Panama Canal, Part 1

Canals and locks fascinate me, so it’s probably no surprise that the Panama Canal was at the top of my bucket list (right after St Petersburg, which we checked off last year).

 Approaching Third Bridge at the eastern entrance to the Canal.

We transited from east to west, passing the still-under-construction Third Bridge at dawn

before entering the Gatun Locks, then into Gatun Lake, Pedro Miguel Locks, Miraflores Locks, the Bay of Panama and finally exiting into the Pacific Ocean at sunset. I’ll let the pictures tell the story . . .

Third Bridge.

On the right is what’s left of the original French attempt to cut a waterway through to the Pacific.

Our escort to the Gatun Locks.

We’re following the Columbus into one of the two original locks; the new, bigger lock is out of sight on our right.

See the tiny rowboat approaching from the pier? They are going to throw us a rope so we can tie onto the “mules” which will pull us forward from here on. Very old-school.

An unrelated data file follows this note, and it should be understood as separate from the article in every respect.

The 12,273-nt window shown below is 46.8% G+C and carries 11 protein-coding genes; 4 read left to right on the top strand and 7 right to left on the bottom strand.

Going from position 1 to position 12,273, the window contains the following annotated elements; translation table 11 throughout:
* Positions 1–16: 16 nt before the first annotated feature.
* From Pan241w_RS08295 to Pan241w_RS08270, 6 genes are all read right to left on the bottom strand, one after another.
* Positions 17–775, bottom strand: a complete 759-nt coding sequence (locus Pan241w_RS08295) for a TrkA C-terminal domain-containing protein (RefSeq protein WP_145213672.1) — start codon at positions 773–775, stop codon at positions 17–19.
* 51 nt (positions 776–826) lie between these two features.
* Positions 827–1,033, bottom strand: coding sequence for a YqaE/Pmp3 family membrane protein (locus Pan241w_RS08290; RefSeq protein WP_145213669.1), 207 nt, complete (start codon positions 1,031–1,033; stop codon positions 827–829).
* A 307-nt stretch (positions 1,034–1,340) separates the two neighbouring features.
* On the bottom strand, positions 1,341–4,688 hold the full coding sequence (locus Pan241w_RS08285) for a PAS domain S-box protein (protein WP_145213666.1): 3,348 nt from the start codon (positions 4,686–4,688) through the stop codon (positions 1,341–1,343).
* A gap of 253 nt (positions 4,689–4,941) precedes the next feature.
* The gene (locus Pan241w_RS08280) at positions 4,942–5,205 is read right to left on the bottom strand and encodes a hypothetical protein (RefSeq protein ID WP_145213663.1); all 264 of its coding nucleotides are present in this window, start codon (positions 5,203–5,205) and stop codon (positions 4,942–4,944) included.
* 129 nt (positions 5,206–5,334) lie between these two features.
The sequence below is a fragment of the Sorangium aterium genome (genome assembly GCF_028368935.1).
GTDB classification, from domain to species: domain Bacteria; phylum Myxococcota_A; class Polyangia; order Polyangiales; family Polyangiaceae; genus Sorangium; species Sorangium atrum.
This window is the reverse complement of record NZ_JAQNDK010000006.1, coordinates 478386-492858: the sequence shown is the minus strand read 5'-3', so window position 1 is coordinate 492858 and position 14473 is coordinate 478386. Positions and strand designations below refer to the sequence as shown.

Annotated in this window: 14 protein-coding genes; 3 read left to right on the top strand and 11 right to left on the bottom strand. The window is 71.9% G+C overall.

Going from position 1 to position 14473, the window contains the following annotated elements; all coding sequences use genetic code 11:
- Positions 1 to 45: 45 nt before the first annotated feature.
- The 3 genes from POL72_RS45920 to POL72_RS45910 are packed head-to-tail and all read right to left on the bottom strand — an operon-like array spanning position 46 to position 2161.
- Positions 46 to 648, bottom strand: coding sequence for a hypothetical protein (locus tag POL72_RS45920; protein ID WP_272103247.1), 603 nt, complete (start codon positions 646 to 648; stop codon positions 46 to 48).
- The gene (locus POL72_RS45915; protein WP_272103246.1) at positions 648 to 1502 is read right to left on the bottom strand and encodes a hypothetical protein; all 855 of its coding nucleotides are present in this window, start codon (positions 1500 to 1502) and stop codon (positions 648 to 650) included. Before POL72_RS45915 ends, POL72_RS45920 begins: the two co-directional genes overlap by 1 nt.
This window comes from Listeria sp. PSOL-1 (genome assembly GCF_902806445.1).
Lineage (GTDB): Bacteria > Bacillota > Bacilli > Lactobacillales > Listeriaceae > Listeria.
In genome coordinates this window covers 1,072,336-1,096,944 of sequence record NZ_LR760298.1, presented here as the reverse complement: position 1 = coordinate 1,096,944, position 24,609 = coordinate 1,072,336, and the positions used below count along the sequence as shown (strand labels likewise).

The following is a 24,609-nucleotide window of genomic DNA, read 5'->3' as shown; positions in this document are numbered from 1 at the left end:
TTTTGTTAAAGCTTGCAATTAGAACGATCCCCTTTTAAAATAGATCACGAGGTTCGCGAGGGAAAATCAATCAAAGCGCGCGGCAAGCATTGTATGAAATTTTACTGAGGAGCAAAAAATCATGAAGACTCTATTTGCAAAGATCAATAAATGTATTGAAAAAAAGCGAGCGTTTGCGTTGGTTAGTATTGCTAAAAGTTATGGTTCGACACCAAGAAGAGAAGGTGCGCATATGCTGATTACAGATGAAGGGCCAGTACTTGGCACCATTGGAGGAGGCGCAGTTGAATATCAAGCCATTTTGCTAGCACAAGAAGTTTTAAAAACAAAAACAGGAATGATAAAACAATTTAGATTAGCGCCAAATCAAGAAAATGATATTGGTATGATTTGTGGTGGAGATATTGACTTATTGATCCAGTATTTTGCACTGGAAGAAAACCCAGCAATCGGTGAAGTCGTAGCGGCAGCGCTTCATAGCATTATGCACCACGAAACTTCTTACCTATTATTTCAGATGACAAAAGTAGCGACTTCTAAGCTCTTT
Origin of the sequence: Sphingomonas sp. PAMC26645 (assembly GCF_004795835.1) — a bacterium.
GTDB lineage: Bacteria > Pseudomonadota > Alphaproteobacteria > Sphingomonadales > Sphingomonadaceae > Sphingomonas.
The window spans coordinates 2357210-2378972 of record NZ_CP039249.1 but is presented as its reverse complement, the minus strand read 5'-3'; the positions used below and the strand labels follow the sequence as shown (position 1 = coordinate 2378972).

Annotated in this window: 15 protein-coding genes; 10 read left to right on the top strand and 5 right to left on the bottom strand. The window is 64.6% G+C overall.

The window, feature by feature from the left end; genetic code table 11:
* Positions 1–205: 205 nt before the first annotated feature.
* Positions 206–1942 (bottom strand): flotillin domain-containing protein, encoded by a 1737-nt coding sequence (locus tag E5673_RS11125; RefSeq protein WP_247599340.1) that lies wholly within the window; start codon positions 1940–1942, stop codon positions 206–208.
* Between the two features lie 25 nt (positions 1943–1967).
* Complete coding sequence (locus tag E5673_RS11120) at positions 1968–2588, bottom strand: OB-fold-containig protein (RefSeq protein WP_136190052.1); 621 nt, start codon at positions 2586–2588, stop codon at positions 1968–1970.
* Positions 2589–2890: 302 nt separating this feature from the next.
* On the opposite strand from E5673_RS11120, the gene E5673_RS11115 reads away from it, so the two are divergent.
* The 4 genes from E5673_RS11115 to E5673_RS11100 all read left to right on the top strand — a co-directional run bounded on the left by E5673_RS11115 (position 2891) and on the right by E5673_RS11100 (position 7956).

Looking down from Deck 6 as we approach the pier.

Columbus has entered the first lock and the gates are starting to close. We’re next!

We’ve tied onto our mule (electric train engine) and are ready to move forward.

Once Columbus is in the first lock, a bridge is swung into place and backed-up traffic is allowed to drive across. River traffic has the right-of-way and we were told the wait for vehicular traffic can be an hour or longer. 

Note how much higher the Columbus sits in the lock. She’s ready to move forward into the second lock. 

Bye-bye Columbus.

The gates on the second lock close behind our predecessor and we’re ready to move.

Water drains out of the first lock, dropping the water level, as the mule pulls us toward the closed gate.

The gates open . . .

and we are pulled further and 

further into the first lock.

View of our neighbor lock, complete with resting pelican on the closed gates.

Container ship moves into the lock beside us.

Tight fit - Queen Elizabeth has about 2 feet of clearance from the sides of the lock; the container ship has even less.

We’re in the lock, back gate is closing and we’re ready for water to fill our lock. Once we reach the same height as the second lock, the forward gates will open and we’ll move onward. But it’s hot and humid and we’re ready for breakfast. Stay tuned for part 2.